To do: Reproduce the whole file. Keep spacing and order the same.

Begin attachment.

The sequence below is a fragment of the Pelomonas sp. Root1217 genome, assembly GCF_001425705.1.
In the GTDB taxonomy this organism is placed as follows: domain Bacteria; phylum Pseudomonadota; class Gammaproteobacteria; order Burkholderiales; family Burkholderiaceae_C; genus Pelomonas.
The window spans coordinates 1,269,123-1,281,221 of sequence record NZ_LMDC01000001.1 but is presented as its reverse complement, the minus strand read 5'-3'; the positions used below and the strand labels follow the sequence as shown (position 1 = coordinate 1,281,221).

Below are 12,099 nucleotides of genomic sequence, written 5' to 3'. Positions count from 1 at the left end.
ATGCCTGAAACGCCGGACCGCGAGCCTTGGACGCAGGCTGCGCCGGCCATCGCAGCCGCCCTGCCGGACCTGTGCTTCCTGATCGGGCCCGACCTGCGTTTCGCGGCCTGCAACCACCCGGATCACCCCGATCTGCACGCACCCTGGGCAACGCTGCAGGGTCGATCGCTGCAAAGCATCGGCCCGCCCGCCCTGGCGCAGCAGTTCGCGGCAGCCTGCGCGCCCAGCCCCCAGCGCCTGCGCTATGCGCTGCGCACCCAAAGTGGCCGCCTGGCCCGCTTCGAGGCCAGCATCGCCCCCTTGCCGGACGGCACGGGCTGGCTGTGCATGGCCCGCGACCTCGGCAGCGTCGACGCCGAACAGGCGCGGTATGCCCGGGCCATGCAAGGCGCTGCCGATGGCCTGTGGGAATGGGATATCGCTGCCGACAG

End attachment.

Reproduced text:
The sequence below is a fragment of the Pelomonas sp. Root1217 genome, assembly GCF_001425705.1.
In the GTDB taxonomy this organism is placed as follows: domain Bacteria; phylum Pseudomonadota; class Gammaproteobacteria; order Burkholderiales; family Burkholderiaceae_C; genus Pelomonas.
The window spans coordinates 1,269,123-1,281,221 of sequence record NZ_LMDC01000001.1 but is presented as its reverse complement, the minus strand read 5'-3'; the positions used below and the strand labels follow the sequence as shown (position 1 = coordinate 1,281,221).

Below are 12,099 nucleotides of genomic sequence, written 5' to 3'. Positions count from 1 at the left end.
ATGCCTGAAACGCCGGACCGCGAGCCTTGGACGCAGGCTGCGCCGGCCATCGCAGCCGCCCTGCCGGACCTGTGCTTCCTGATCGGGCCCGACCTGCGTTTCGCGGCCTGCAACCACCCGGATCACCCCGATCTGCACGCACCCTGGGCAACGCTGCAGGGTCGATCGCTGCAAAGCATCGGCCCGCCCGCCCTGGCGCAGCAGTTCGCGGCAGCCTGCGCGCCCAGCCCCCAGCGCCTGCGCTATGCGCTGCGCACCCAAAGTGGCCGCCTGGCCCGCTTCGAGGCCAGCATCGCCCCCTTGCCGGACGGCACGGGCTGGCTGTGCATGGCCCGCGACCTCGGCAGCGTCGACGCCGAACAGGCGCGGTATGCCCGGGCCATGCAAGGCGCTGCCGATGGCCTGTGGGAATGGGATATCGCTGCCGACAG